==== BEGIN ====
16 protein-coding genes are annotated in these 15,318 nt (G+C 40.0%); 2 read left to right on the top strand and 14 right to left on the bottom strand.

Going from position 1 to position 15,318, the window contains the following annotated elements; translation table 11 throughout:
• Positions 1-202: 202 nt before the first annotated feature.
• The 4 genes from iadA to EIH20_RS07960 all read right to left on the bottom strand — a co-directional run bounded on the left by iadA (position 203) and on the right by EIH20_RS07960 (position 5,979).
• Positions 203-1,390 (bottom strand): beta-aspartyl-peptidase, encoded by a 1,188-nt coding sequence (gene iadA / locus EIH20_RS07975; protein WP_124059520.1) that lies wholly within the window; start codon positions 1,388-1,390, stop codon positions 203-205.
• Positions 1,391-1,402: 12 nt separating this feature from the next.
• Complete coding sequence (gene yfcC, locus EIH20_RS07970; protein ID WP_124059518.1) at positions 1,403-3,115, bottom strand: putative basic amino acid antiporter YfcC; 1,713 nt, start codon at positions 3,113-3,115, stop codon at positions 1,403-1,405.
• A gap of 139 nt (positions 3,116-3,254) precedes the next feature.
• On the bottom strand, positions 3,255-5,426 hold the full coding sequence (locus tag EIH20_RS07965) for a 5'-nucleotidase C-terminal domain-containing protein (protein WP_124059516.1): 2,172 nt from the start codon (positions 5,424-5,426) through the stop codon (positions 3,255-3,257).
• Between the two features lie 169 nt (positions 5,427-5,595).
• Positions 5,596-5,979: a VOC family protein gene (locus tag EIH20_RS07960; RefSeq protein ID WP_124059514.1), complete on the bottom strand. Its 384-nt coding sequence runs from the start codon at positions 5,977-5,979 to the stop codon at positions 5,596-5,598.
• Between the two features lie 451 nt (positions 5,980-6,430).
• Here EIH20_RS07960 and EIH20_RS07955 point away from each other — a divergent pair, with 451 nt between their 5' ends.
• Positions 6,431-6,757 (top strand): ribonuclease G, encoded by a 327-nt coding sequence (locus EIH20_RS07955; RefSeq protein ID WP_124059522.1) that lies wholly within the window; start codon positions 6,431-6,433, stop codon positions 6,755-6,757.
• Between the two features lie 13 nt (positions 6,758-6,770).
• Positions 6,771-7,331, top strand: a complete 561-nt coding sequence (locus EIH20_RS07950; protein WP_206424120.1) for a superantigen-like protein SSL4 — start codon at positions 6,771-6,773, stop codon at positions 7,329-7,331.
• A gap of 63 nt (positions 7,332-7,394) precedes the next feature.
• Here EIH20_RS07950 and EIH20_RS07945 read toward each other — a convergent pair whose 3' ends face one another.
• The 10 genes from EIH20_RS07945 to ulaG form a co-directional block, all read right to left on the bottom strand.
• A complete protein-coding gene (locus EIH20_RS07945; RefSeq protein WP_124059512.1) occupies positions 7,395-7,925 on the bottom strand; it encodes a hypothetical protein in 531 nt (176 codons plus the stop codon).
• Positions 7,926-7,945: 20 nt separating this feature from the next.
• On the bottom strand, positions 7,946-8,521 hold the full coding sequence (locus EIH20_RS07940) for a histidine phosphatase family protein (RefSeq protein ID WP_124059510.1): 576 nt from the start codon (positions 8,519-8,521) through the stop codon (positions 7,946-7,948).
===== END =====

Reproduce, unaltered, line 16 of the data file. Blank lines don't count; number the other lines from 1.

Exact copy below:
• Positions 6,771-7,331, top strand: a complete 561-nt coding sequence (locus EIH20_RS07950; protein WP_206424120.1) for a superantigen-like protein SSL4 — start codon at positions 6,771-6,773, stop codon at positions 7,329-7,331.